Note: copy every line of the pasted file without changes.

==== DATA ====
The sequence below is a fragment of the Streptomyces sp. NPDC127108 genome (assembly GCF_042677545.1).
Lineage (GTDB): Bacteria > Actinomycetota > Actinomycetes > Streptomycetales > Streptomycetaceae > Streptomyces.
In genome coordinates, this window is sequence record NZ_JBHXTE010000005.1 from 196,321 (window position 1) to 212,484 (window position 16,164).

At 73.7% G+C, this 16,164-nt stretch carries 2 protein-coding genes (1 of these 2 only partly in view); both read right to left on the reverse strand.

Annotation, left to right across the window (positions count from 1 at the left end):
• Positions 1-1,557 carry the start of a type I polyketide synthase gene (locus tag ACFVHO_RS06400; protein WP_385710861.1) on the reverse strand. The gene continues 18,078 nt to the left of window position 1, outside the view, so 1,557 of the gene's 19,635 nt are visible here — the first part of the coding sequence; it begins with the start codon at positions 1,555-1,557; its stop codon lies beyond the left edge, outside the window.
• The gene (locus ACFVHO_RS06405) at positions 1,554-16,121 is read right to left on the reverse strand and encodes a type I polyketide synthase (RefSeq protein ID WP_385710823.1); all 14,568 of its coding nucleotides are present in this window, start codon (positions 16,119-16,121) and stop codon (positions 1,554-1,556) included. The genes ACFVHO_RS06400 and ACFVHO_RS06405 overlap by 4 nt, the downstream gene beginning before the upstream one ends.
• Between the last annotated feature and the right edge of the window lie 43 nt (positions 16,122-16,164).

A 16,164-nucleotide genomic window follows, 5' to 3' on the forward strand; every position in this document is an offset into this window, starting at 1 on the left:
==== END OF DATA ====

The sequence below is a fragment of the Streptomyces sp. NPDC127108 genome (assembly GCF_042677545.1).
Lineage (GTDB): Bacteria > Actinomycetota > Actinomycetes > Streptomycetales > Streptomycetaceae > Streptomyces.
In genome coordinates, this window is sequence record NZ_JBHXTE010000005.1 from 196,321 (window position 1) to 212,484 (window position 16,164).

At 73.7% G+C, this 16,164-nt stretch carries 2 protein-coding genes (1 of these 2 only partly in view); both read right to left on the reverse strand.

Annotation, left to right across the window (positions count from 1 at the left end):
• Positions 1-1,557 carry the start of a type I polyketide synthase gene (locus tag ACFVHO_RS06400; protein WP_385710861.1) on the reverse strand. The gene continues 18,078 nt to the left of window position 1, outside the view, so 1,557 of the gene's 19,635 nt are visible here — the first part of the coding sequence; it begins with the start codon at positions 1,555-1,557; its stop codon lies beyond the left edge, outside the window.
• The gene (locus ACFVHO_RS06405) at positions 1,554-16,121 is read right to left on the reverse strand and encodes a type I polyketide synthase (RefSeq protein ID WP_385710823.1); all 14,568 of its coding nucleotides are present in this window, start codon (positions 16,119-16,121) and stop codon (positions 1,554-1,556) included. The genes ACFVHO_RS06400 and ACFVHO_RS06405 overlap by 4 nt, the downstream gene beginning before the upstream one ends.
• Between the last annotated feature and the right edge of the window lie 43 nt (positions 16,122-16,164).

A 16,164-nucleotide genomic window follows, 5' to 3' on the forward strand; every position in this document is an offset into this window, starting at 1 on the left: